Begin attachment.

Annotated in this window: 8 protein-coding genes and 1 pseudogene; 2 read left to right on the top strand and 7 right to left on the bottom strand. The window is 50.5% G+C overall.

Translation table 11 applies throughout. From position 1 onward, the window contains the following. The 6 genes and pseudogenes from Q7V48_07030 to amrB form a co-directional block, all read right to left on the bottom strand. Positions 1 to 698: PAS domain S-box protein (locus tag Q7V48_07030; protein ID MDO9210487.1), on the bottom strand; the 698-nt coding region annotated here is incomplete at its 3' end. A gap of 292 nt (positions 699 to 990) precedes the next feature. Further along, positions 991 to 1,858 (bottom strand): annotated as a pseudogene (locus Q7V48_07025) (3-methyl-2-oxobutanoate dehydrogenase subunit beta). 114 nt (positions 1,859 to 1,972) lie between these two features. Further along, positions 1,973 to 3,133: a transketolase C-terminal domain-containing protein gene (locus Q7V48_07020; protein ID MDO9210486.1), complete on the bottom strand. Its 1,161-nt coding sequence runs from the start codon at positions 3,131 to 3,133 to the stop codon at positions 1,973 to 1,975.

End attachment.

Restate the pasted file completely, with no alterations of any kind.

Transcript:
Annotated in this window: 8 protein-coding genes and 1 pseudogene; 2 read left to right on the top strand and 7 right to left on the bottom strand. The window is 50.5% G+C overall.

Translation table 11 applies throughout. From position 1 onward, the window contains the following. The 6 genes and pseudogenes from Q7V48_07030 to amrB form a co-directional block, all read right to left on the bottom strand. Positions 1 to 698: PAS domain S-box protein (locus tag Q7V48_07030; protein ID MDO9210487.1), on the bottom strand; the 698-nt coding region annotated here is incomplete at its 3' end. A gap of 292 nt (positions 699 to 990) precedes the next feature. Further along, positions 991 to 1,858 (bottom strand): annotated as a pseudogene (locus Q7V48_07025) (3-methyl-2-oxobutanoate dehydrogenase subunit beta). 114 nt (positions 1,859 to 1,972) lie between these two features. Further along, positions 1,973 to 3,133: a transketolase C-terminal domain-containing protein gene (locus Q7V48_07020; protein ID MDO9210486.1), complete on the bottom strand. Its 1,161-nt coding sequence runs from the start codon at positions 3,131 to 3,133 to the stop codon at positions 1,973 to 1,975.